Showing posts from November, 2014

Keeping It Real on Facebook

Today, on Facebook, I was asked a question, which I answered. The response to my answer was, “It was just a question.” To which I replied, “yes, and I answered it.” The asker of the question then offered that she didn’t mean for the question to be offensive. I assured her that I was not offended by the question.  (To me it seemed like she had asked a legitimate question that deserved a thoughtful answer, which I gave.) I have no desire to ‘interpret’ why she felt the need to assure me that she didn’t mean to offend me because such interpretations lead to more problems than to understanding. 

If I really wanted to pursue it, I could’ve asked her, “Why did you think it necessary to inform me that you didn’t intend to offend me?” But I actually think it would have been a waste of our time and would keep us mired in the misunderstanding and possibly dig us in deeper. Instead I chose to assure her that I wasn’t offended and let it be. That way we were free to move onto other topics. 


In Support of Smiling


Each time you smile it activates health and happiness in your brain and those around you.

Smiling releases neuropeptides that help reduce feelings associated with stress. Neuropeptides are molecules that facilitate communication to the whole body when we are happy, sad, angry, depressed, excited. The feel good neurotransmitters dopamine, endorphins and serotonin are all released when you smile. This not only relaxes your body, but it can lower your heart rate and blood pressure.

These endorphins also act as a natural pain reliever without the potential negative side effects of synthetic analgesics.

The serotonin release brought on by your smile also serves as an anti-depressant and mood lifter. Many pharmaceutical anti-depressants work by increasing the levels of serotonin in your brain; but with a smile, you don’t have to worry about side effects, dependencies or addictions (and you don’t need a prescription from your doctor).

As an actor, I learned that I could affect my moo…

Why Meditate?

Ever since I was old enough to think for myself, I have been questioning life. And most specifically, I have been fascinated with humans; their bodies, their minds and their spirits.
I have studied the body extensively though educations in massage, physical therapy, personal training, nutrition, dance and group fitness instruction. All of these endeavors brought me to a study of anatomy, physiology and kinesiology.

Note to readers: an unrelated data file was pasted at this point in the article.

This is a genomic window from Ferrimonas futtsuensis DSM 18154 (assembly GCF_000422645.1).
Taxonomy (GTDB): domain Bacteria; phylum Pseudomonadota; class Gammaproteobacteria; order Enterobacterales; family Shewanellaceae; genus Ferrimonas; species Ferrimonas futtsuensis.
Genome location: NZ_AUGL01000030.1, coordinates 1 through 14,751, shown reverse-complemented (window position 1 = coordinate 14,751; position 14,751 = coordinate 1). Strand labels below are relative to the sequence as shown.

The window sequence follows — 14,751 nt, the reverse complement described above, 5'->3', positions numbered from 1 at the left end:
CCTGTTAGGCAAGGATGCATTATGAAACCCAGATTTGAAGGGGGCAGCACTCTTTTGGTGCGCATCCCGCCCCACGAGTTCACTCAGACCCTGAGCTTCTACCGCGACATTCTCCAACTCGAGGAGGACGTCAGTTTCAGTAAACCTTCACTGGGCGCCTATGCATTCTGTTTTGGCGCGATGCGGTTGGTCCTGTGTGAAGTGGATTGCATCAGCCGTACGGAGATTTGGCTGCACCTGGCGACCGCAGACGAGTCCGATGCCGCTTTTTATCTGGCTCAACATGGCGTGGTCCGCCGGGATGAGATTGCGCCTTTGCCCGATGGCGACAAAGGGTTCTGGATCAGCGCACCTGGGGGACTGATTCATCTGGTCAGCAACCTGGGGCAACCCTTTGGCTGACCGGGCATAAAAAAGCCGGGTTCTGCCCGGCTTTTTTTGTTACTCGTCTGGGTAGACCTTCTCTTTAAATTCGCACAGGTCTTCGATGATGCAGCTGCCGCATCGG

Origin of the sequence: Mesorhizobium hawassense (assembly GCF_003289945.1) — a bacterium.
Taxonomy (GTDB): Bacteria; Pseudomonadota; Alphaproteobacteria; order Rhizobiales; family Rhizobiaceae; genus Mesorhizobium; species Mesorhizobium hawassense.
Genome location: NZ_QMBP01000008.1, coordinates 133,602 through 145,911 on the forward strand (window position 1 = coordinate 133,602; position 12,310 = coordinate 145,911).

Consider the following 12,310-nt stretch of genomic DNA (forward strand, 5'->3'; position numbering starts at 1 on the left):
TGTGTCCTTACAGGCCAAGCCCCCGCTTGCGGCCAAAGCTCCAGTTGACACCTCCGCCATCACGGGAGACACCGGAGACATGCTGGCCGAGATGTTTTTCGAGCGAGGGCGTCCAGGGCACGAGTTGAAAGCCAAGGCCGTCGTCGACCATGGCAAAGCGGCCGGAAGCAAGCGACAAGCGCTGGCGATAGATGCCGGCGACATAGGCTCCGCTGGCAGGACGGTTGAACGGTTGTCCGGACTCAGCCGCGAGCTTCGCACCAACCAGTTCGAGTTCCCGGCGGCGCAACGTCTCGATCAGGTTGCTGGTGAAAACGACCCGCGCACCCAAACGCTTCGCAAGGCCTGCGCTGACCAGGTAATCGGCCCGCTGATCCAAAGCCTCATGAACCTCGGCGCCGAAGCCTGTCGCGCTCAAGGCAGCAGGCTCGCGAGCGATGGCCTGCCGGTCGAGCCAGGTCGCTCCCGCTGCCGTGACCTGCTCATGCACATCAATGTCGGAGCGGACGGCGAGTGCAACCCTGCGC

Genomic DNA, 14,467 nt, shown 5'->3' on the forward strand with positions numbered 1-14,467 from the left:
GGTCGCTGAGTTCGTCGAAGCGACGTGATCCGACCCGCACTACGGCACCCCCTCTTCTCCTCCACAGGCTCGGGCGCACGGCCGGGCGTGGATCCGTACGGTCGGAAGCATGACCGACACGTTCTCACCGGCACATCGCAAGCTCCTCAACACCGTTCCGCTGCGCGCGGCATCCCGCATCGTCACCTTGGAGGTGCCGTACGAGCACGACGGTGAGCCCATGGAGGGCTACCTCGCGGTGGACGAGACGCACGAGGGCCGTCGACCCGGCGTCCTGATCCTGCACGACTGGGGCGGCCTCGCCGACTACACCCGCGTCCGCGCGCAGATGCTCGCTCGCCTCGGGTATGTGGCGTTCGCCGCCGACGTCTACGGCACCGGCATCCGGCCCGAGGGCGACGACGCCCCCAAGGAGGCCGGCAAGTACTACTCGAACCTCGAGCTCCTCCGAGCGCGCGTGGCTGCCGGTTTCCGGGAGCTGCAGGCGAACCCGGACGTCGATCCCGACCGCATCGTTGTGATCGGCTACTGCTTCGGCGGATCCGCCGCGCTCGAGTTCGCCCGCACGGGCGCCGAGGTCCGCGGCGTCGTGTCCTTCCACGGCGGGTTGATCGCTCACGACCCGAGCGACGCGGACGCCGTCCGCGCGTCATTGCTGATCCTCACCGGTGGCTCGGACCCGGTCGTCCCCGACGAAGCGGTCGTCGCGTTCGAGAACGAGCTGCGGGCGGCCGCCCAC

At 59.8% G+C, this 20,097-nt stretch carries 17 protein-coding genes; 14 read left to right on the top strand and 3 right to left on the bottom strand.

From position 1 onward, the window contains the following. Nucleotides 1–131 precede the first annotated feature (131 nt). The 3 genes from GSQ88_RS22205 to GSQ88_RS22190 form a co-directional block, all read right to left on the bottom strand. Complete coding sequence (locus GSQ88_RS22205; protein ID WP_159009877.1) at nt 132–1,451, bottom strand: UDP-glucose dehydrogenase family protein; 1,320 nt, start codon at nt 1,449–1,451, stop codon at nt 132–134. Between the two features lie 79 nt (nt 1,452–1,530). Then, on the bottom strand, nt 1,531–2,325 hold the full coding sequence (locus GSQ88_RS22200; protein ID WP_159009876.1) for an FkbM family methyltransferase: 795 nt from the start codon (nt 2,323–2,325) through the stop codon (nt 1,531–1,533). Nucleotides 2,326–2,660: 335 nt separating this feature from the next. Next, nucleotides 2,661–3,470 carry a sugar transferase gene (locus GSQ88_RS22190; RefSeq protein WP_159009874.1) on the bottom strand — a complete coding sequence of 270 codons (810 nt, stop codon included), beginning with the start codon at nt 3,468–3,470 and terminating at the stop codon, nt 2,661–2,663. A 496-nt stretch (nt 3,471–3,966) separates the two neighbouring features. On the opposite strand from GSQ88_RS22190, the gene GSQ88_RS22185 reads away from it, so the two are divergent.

As a personal trainer, I soon discovered that most people have unconscious mental blocks preventing them from achieving their fitness goals. So I studied the mental realm through human psychology/sociology and was certified in a form of therapy called Neuro-Linguistic Programming. 
As an actor, I deeply studied human feelings, their cause and their expression. I practiced tapping into very strong emotional pools and learned what powers they did and didn’t have over me. I became adept at controlling and understanding these wonderful, energetic expressions of energy called em…

JAGs 13 Principles of Happiness

I am responsible for my happiness.  One of the quickest ways I can make myself unhappy is to try to place the responsibility for my happiness on other people. Most of the time, they don't truly care about my happiness. And the reality is that they have no control over it. When I accept that I am in charge of how I feel, it is empowering. And then I can choose to be happy in any situation.
For example, if someone gives me a gift, I can be thankful or critical. I can be suspicious of their intention or grateful for the thought. In any given situation, I have the choice of how to react.
If I want to be happy, I simply choose happiness.
I am sometimes wrong.  I am always doing my best, but sometimes I simply miss the mark. If I go through life constantly defending my position as the right way, then I could find myself in conflict over petty things. (see #8) One of the biggest gifts I gave myself was when I allowed the possibility to be wrong into my life.
Being wrong doesn't me…